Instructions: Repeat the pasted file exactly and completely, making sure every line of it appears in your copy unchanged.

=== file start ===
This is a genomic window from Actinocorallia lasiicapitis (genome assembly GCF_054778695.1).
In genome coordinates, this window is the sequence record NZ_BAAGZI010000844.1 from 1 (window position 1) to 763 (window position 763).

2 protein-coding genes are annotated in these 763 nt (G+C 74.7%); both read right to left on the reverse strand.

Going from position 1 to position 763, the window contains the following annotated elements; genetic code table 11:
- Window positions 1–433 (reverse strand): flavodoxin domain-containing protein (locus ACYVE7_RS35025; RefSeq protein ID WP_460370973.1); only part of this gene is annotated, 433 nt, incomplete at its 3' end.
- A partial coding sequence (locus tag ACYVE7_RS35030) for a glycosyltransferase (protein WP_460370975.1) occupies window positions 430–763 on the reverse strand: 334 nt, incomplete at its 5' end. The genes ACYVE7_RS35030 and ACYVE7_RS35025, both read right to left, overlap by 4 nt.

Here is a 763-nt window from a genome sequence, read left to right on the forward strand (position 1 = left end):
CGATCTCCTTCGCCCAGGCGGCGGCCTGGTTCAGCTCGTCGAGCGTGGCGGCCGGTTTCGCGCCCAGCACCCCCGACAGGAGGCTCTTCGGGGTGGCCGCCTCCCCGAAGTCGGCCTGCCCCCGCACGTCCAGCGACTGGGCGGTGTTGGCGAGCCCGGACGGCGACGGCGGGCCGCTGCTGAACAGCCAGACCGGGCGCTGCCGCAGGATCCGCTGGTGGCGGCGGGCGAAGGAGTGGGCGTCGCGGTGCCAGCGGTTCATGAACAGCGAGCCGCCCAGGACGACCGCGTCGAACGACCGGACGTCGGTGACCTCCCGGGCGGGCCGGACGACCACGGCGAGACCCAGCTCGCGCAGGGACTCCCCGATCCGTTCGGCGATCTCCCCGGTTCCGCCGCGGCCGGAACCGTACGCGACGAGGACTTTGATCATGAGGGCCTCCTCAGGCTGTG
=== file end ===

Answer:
This is a genomic window from Actinocorallia lasiicapitis (genome assembly GCF_054778695.1).
In genome coordinates, this window is the sequence record NZ_BAAGZI010000844.1 from 1 (window position 1) to 763 (window position 763).

2 protein-coding genes are annotated in these 763 nt (G+C 74.7%); both read right to left on the reverse strand.

Going from position 1 to position 763, the window contains the following annotated elements; genetic code table 11:
- Window positions 1–433 (reverse strand): flavodoxin domain-containing protein (locus ACYVE7_RS35025; RefSeq protein ID WP_460370973.1); only part of this gene is annotated, 433 nt, incomplete at its 3' end.
- A partial coding sequence (locus tag ACYVE7_RS35030) for a glycosyltransferase (protein WP_460370975.1) occupies window positions 430–763 on the reverse strand: 334 nt, incomplete at its 5' end. The genes ACYVE7_RS35030 and ACYVE7_RS35025, both read right to left, overlap by 4 nt.

Here is a 763-nt window from a genome sequence, read left to right on the forward strand (position 1 = left end):
CGATCTCCTTCGCCCAGGCGGCGGCCTGGTTCAGCTCGTCGAGCGTGGCGGCCGGTTTCGCGCCCAGCACCCCCGACAGGAGGCTCTTCGGGGTGGCCGCCTCCCCGAAGTCGGCCTGCCCCCGCACGTCCAGCGACTGGGCGGTGTTGGCGAGCCCGGACGGCGACGGCGGGCCGCTGCTGAACAGCCAGACCGGGCGCTGCCGCAGGATCCGCTGGTGGCGGCGGGCGAAGGAGTGGGCGTCGCGGTGCCAGCGGTTCATGAACAGCGAGCCGCCCAGGACGACCGCGTCGAACGACCGGACGTCGGTGACCTCCCGGGCGGGCCGGACGACCACGGCGAGACCCAGCTCGCGCAGGGACTCCCCGATCCGTTCGGCGATCTCCCCGGTTCCGCCGCGGCCGGAACCGTACGCGACGAGGACTTTGATCATGAGGGCCTCCTCAGGCTGTG